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During the past 20 years the notion of set has been introduced into school mathematics courses not only at the secondary but also at the primary level. When one considers that neither Newton nor Gauss made any explicit use of the concept, it is rather remarkable that teachers have thought it desirable to teach the concept so early in their school courses. I should like to consider briefly some of the many possible reasons, historical and pedagogic, why “set” has become a school topic. One reason is, of course, the belief which Russell and Whitehead fostered in their Principia mathematica in the first decade of the century, that all mathematical concepts can be reduced to the concept of set. I don’t intend to discuss here the extent to which they failed to justify that belief, although I shall have occasion to mention some of the difficulties which their programme ran into. A second reason is the important part which sets have played in mathematical research this century.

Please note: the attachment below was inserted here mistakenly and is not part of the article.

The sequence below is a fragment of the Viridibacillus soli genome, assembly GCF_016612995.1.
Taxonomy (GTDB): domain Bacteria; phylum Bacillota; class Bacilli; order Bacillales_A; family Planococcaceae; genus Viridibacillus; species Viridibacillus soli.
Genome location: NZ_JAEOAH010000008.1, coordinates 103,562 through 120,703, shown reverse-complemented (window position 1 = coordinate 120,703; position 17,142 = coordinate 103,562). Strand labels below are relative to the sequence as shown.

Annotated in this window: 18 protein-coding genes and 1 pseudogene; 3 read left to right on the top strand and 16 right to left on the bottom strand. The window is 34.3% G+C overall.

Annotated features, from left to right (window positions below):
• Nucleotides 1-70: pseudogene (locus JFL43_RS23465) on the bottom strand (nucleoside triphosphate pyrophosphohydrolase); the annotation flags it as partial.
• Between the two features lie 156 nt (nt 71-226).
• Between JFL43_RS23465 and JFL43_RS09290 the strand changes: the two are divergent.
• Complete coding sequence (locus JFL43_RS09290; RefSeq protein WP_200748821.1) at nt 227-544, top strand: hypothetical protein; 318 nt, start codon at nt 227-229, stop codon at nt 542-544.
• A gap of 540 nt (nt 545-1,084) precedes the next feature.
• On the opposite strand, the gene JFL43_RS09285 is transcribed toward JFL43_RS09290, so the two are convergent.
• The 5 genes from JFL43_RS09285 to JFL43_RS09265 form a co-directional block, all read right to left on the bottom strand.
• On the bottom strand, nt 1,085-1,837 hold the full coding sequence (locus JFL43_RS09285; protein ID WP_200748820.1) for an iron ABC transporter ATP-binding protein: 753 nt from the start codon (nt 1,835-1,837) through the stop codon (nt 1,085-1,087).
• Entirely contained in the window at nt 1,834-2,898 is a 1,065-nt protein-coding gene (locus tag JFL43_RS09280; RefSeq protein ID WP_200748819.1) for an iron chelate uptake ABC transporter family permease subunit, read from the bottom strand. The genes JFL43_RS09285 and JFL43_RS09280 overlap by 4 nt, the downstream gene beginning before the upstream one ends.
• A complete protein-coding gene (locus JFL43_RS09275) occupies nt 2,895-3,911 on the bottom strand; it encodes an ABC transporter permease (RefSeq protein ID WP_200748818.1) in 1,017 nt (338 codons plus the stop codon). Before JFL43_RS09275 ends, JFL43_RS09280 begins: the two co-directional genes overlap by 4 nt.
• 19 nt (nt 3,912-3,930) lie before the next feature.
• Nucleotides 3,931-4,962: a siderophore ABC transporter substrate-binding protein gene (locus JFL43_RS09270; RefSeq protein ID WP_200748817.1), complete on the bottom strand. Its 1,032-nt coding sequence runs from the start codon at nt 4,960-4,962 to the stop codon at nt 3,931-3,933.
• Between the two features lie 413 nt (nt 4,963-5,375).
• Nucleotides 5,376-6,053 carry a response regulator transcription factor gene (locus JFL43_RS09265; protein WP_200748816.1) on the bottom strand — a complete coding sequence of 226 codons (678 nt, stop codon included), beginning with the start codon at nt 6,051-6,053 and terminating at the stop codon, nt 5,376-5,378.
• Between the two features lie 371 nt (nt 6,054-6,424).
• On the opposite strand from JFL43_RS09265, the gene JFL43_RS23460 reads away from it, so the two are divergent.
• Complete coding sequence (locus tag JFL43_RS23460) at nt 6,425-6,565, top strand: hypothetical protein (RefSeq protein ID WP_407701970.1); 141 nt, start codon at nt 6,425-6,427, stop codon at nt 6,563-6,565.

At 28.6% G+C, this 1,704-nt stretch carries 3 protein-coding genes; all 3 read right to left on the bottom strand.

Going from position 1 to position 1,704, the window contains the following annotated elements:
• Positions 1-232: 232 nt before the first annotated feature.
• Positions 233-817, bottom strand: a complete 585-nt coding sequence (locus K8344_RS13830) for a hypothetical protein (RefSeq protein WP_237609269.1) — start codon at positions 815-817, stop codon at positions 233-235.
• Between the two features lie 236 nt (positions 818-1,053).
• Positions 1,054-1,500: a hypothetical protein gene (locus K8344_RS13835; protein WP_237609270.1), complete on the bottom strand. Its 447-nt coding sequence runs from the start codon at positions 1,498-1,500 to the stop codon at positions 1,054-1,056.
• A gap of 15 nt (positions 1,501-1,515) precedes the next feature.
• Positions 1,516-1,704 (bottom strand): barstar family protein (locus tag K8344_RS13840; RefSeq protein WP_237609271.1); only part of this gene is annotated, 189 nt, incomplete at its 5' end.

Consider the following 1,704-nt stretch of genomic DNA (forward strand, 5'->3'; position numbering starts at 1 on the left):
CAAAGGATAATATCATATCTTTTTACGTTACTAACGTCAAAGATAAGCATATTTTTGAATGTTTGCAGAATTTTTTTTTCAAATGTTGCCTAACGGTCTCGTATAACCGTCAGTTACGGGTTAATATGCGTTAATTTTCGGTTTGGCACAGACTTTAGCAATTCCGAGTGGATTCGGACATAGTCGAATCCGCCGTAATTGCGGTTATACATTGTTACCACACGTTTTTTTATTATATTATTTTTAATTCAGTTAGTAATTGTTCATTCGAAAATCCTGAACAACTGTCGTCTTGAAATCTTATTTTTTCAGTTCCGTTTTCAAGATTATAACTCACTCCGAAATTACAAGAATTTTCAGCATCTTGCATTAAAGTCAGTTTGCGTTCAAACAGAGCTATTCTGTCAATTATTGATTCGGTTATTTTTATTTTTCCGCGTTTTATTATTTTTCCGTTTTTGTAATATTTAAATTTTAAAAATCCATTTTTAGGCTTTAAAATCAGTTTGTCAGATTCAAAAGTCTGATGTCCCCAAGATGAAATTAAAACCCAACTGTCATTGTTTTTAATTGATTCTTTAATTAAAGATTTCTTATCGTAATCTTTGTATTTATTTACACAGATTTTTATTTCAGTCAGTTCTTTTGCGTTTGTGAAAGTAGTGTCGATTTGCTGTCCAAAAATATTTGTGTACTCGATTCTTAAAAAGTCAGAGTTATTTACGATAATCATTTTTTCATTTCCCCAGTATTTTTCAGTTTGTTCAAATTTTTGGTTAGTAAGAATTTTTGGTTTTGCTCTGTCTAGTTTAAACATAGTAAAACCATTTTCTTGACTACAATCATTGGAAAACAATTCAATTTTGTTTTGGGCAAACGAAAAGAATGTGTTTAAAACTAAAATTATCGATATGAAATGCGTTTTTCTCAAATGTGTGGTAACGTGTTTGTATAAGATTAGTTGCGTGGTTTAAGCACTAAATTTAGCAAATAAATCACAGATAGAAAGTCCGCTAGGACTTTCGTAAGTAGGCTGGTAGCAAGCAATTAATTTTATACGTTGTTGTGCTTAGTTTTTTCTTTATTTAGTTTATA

The algebra of sets admits a quite elementary presentation in the form of an axiomatic system, which may well be suitable for sixth form school teaching. In this note, however, I am concerned not with axiomatics but with the development of set theory in terms of the membership relation; or to be more precise I am concerned with that part of set theory which deals only with the Boolean operations and the relations of equality and inclusion, but does not seek to generate sets.